Max Payne is a third person shooter developed by Remedy Entertainment. The game revolves around the titular character, a police detective whose life is turned upside down after the murder of his wife and infant child by some junkies who are under the influence of the designer drug ‘Valkyr’. Three years later he’s deep undercover, working for the DEA until one fateful night, he finds himself framed for the murder of a fellow agent. On the run and with nothing left to lose, Max blazes his way through the criminal underworld whilst unearthing the truth behind his family’s murder.
What I think has really helped this game stand the test of time is the game’s story. The game takes place during a freezing night in New York City, which is the perfect setting for the Noir-style story telling. It does get a bit cheesy at times, but the story is still engaging. Most of the plot is portrayed in graphic novel style cutscenes which are effective and stylish.
Max himself is an enjoyable character, even if he often looks like he’s constipated. That being said a lot of the supporting cast isn’t expanded on much. I feel this works for the most part but it would’ve been nice to get bit more of a background on some of the antagonists.
Visually the game might look a bit ‘weird’ by today’s standards, but for the time it’s pretty impressive. The environments, although dark and drab, are fitting for the setting. The animation is very good, with enemies and Max clutching wounds and changing faces when severely injured.
Weaponry-wise the arsenal is effective and enjoyable to use. Every weapon serves a purpose and is effective in certain situations. For example, the pump action shotgun is better in a sustained fight compared to the double barrel sawed off, but the sawed-off allows the player to get two shots off whilst shoot dodging due to its rate of fire. Learning how and when to use weapons is critical for success.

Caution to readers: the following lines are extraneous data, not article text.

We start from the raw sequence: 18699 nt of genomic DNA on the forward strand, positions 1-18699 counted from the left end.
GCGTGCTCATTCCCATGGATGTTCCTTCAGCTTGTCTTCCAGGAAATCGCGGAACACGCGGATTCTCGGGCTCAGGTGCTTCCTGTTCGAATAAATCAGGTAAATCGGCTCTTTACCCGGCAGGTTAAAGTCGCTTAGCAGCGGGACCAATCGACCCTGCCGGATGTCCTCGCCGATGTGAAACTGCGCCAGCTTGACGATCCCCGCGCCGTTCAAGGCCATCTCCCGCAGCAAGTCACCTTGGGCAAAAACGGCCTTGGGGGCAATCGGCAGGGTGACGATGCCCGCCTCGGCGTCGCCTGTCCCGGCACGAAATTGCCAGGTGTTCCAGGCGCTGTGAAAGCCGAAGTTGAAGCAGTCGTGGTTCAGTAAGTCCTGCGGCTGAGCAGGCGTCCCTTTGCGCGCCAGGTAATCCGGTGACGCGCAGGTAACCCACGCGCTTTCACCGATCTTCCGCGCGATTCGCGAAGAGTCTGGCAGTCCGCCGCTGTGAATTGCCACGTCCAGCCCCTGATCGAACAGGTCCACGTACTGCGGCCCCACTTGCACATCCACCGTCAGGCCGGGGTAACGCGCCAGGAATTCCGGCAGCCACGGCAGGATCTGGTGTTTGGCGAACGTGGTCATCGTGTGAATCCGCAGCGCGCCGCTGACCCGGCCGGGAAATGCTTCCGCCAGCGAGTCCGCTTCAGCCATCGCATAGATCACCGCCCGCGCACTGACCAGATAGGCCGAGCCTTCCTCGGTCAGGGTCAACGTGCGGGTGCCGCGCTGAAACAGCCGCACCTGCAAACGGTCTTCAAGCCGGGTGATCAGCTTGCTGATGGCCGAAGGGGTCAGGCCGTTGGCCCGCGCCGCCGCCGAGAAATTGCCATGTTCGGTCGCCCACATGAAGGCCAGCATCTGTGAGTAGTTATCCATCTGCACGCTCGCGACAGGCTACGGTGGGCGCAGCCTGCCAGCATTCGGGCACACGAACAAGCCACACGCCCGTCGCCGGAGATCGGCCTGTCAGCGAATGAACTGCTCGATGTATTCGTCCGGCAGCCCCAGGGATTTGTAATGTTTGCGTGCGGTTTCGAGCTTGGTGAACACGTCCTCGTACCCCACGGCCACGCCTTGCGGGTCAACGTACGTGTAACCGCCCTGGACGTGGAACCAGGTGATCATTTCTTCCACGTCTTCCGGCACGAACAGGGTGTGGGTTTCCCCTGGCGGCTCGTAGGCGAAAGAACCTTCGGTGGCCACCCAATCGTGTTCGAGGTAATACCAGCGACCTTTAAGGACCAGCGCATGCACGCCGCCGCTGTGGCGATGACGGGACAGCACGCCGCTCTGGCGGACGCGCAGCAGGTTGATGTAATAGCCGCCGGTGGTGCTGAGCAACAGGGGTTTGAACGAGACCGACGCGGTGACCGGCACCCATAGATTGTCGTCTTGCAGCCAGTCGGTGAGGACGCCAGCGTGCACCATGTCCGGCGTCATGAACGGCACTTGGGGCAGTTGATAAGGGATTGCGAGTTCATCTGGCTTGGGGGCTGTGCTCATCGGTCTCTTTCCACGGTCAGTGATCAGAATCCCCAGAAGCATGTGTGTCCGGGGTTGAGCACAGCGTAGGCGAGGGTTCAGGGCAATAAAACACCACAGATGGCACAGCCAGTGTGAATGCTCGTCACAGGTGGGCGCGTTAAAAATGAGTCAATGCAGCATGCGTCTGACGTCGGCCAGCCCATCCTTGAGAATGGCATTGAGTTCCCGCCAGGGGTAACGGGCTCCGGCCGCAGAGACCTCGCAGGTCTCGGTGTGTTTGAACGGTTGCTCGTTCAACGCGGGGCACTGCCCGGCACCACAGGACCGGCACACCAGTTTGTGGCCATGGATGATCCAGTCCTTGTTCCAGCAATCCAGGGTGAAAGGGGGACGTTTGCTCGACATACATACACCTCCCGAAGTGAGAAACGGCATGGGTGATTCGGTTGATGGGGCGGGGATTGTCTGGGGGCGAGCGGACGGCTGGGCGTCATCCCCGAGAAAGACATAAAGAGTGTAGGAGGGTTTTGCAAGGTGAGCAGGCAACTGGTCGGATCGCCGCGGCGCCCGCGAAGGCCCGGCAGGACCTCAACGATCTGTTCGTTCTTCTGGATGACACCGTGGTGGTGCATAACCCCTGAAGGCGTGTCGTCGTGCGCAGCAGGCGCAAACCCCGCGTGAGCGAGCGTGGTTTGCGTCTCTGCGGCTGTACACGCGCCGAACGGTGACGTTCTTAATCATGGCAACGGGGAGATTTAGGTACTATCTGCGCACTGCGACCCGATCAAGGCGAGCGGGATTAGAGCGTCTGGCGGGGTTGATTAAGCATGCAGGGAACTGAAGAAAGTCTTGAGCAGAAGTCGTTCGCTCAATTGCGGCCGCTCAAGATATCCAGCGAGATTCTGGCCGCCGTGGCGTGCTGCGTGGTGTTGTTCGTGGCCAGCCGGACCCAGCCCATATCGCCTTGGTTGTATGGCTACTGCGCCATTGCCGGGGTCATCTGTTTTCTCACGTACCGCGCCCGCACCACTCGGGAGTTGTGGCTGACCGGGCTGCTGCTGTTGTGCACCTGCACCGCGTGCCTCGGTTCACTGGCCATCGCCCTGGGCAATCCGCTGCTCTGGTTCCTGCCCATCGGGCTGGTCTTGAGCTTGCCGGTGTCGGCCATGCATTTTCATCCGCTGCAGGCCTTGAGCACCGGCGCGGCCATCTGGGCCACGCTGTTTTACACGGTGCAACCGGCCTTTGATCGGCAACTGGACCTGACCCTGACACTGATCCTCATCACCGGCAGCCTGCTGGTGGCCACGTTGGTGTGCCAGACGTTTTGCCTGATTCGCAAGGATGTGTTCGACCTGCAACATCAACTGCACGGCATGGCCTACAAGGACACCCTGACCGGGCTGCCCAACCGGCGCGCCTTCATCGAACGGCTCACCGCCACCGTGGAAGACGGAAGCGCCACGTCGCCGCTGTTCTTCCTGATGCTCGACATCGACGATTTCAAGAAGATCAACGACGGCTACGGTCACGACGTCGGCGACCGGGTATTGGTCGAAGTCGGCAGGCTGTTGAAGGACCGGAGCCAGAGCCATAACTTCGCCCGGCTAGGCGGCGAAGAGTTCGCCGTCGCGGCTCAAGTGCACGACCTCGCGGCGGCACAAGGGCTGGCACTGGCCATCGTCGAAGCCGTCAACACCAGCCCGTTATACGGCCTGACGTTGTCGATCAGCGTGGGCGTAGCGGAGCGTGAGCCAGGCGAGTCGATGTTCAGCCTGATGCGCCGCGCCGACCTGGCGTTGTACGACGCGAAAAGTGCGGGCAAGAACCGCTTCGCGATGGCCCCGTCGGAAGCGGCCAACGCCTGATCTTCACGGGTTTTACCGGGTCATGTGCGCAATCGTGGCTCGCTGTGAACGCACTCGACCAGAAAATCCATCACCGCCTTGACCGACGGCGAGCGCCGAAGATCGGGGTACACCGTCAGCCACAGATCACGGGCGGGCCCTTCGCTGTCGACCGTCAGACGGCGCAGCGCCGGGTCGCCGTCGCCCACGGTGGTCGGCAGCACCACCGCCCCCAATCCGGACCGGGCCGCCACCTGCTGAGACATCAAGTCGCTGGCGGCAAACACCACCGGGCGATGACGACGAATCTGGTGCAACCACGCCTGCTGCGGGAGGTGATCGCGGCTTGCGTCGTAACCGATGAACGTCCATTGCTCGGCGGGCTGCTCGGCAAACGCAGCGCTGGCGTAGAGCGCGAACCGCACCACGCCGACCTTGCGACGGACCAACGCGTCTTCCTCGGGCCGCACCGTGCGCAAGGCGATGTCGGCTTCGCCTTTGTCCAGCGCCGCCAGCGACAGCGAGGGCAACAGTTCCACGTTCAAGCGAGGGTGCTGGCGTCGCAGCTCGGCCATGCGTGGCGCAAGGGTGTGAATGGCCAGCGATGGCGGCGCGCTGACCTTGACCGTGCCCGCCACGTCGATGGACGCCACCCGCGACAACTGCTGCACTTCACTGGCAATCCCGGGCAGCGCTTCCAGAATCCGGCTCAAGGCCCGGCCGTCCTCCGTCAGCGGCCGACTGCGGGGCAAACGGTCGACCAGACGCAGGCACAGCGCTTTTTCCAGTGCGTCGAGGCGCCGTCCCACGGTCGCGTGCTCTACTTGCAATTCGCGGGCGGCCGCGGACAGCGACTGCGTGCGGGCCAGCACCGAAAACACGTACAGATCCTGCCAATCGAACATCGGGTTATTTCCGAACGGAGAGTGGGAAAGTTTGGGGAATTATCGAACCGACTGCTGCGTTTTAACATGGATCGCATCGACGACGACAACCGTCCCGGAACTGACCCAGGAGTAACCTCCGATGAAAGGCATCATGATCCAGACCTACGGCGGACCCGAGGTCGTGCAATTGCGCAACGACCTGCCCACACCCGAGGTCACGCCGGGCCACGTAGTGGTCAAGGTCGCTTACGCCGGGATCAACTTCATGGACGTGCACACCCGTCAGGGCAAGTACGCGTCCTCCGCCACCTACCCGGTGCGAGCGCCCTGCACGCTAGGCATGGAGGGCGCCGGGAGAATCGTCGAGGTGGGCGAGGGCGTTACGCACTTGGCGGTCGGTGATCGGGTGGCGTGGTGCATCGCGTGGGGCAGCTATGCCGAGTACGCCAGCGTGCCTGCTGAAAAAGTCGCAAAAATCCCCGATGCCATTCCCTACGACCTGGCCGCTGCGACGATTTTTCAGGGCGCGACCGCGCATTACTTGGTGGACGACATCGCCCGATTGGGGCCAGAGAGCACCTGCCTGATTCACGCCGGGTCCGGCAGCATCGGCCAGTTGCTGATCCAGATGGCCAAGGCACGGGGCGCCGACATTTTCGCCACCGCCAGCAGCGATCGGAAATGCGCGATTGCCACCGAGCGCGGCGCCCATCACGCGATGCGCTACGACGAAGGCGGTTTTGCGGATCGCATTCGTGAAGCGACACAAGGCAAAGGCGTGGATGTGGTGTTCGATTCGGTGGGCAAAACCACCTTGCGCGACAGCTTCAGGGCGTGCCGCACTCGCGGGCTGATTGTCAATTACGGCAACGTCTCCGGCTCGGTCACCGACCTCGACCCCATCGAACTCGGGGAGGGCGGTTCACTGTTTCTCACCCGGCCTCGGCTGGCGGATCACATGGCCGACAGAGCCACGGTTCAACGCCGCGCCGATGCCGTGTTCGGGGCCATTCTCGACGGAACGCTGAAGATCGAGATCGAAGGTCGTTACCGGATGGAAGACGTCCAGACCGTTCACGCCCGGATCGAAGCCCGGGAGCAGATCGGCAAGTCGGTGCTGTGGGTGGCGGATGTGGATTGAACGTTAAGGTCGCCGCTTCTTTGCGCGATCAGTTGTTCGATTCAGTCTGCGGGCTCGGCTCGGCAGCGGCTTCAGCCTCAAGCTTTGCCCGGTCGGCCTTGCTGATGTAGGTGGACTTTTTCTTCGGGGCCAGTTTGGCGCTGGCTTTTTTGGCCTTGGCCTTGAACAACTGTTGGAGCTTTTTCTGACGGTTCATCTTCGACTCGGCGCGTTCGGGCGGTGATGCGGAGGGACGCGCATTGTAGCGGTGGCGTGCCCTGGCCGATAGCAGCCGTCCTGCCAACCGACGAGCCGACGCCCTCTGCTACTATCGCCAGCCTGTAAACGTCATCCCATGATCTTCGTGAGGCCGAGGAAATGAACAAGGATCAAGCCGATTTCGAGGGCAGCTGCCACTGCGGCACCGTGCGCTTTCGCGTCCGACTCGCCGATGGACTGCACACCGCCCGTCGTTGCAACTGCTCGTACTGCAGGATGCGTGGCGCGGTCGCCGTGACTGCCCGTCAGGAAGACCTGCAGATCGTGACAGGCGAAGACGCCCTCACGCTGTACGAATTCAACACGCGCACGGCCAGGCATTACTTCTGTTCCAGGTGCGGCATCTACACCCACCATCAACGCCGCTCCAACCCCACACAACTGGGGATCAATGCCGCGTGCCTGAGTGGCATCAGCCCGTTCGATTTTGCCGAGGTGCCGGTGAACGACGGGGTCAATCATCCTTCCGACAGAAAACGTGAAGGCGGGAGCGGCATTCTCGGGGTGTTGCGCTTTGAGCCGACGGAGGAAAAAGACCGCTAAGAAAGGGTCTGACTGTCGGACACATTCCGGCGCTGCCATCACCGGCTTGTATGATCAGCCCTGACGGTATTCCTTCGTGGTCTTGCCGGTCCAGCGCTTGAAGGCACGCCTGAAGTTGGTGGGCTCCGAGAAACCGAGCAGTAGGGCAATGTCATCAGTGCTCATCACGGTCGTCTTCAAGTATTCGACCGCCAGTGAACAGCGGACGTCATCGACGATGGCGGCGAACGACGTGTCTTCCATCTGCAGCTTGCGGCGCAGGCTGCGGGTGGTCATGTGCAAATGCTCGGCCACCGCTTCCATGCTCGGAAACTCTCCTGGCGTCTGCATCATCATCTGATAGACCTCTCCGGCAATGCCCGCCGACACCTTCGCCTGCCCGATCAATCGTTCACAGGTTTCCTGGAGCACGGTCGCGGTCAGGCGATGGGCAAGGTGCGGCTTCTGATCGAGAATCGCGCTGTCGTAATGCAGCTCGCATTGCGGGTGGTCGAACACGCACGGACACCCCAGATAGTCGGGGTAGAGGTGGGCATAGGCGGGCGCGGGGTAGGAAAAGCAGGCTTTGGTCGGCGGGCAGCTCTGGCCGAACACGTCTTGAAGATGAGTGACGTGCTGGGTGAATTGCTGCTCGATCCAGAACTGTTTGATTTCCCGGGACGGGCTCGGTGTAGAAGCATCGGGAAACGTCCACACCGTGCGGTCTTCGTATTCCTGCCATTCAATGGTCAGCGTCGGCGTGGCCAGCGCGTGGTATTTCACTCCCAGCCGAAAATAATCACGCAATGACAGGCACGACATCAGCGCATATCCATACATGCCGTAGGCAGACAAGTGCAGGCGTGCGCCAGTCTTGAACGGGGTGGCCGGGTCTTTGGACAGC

Although not the first shooter to introduce slow motion (Requiem: Avenging Angel to my knowledge has that honor), Max Payne was the game to popularize it. Using Bullet Time and Shoot Dodging (where you dodge through the air in slow motion) is the key to success. During slow motion the player can aim as fast as they can in real time, allowing them to rapidly engage targets. Bullets in this game are physically rendered, rather than hitscan. What this means is that it’s possible to dodge projectiles and avoid taking damage, so long you are Shoot Dodging or are in Bullet Time. My only complaint is that at times the camera angle can be awkward when Shoot Dodging against walls, but this is a rare occurrence.
You’ll certainly need this leg up during fights, as this is a very hard game. Max doesn’t have a lot of health, and even enemies wielding weaker weapons can quickly kill you if you’re not fast and accurate. Enemies aren’t exactly smart but due to clever placement can often outmaneuver you if you’re not careful. With all that said it rarely unfair and even the areas I would call unfair are only slightly so.
So Should You Play It?
I’d highly recommend the entire Max Payne series if you haven’t played the series before. Some people might find them difficult to begin with, especially if they’re use to easier shooters of the modern day, but if you ask me challenge is a good thing.
If you don’t own the respective console (PlayStation 2 or X-Box for Max Payne 1 and 2, PlayStation 3 or X-Box 360 for 3) the games are fairly easy to get running on modern PCs. You will have to install some fan-made patches for the first two games to get them running and maybe run them in a compatibility mode (I’ve found running both games in Windows 98/ME to be effective). I only ran into one bug in each game, and only one required me to restart the game.